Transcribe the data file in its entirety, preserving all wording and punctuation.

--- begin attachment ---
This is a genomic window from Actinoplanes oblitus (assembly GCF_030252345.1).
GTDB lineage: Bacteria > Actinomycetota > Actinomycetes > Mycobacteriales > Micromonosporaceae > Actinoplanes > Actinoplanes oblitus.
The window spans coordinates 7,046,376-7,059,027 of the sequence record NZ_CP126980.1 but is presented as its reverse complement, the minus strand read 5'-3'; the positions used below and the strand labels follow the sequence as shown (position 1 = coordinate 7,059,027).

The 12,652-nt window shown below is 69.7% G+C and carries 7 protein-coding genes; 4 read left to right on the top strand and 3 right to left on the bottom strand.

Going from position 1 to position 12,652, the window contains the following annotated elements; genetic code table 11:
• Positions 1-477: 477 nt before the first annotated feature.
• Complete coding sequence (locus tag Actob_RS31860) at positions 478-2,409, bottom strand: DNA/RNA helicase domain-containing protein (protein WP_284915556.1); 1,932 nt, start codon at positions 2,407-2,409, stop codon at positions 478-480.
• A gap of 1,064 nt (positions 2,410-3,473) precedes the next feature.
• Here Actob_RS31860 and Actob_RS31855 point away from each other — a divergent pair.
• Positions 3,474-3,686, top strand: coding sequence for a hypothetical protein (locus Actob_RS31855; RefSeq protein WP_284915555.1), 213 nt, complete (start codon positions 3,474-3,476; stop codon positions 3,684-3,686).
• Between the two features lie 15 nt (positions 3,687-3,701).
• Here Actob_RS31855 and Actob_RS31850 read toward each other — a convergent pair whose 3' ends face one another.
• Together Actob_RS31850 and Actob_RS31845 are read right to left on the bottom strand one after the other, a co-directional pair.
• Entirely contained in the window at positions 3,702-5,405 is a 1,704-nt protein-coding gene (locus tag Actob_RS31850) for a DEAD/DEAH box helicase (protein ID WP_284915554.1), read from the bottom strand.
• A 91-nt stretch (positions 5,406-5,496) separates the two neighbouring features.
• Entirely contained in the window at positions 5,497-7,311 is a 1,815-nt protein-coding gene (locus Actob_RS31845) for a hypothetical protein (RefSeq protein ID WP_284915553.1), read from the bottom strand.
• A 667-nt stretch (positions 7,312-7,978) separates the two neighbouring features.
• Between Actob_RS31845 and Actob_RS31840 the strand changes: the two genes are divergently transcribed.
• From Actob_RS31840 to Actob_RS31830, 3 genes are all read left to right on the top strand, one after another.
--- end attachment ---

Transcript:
This is a genomic window from Actinoplanes oblitus (assembly GCF_030252345.1).
GTDB lineage: Bacteria > Actinomycetota > Actinomycetes > Mycobacteriales > Micromonosporaceae > Actinoplanes > Actinoplanes oblitus.
The window spans coordinates 7,046,376-7,059,027 of the sequence record NZ_CP126980.1 but is presented as its reverse complement, the minus strand read 5'-3'; the positions used below and the strand labels follow the sequence as shown (position 1 = coordinate 7,059,027).

The 12,652-nt window shown below is 69.7% G+C and carries 7 protein-coding genes; 4 read left to right on the top strand and 3 right to left on the bottom strand.

Going from position 1 to position 12,652, the window contains the following annotated elements; genetic code table 11:
• Positions 1-477: 477 nt before the first annotated feature.
• Complete coding sequence (locus tag Actob_RS31860) at positions 478-2,409, bottom strand: DNA/RNA helicase domain-containing protein (protein WP_284915556.1); 1,932 nt, start codon at positions 2,407-2,409, stop codon at positions 478-480.
• A gap of 1,064 nt (positions 2,410-3,473) precedes the next feature.
• Here Actob_RS31860 and Actob_RS31855 point away from each other — a divergent pair.
• Positions 3,474-3,686, top strand: coding sequence for a hypothetical protein (locus Actob_RS31855; RefSeq protein WP_284915555.1), 213 nt, complete (start codon positions 3,474-3,476; stop codon positions 3,684-3,686).
• Between the two features lie 15 nt (positions 3,687-3,701).
• Here Actob_RS31855 and Actob_RS31850 read toward each other — a convergent pair whose 3' ends face one another.
• Together Actob_RS31850 and Actob_RS31845 are read right to left on the bottom strand one after the other, a co-directional pair.
• Entirely contained in the window at positions 3,702-5,405 is a 1,704-nt protein-coding gene (locus tag Actob_RS31850) for a DEAD/DEAH box helicase (protein ID WP_284915554.1), read from the bottom strand.
• A 91-nt stretch (positions 5,406-5,496) separates the two neighbouring features.
• Entirely contained in the window at positions 5,497-7,311 is a 1,815-nt protein-coding gene (locus Actob_RS31845) for a hypothetical protein (RefSeq protein ID WP_284915553.1), read from the bottom strand.
• A 667-nt stretch (positions 7,312-7,978) separates the two neighbouring features.
• Between Actob_RS31845 and Actob_RS31840 the strand changes: the two genes are divergently transcribed.
• From Actob_RS31840 to Actob_RS31830, 3 genes are all read left to right on the top strand, one after another.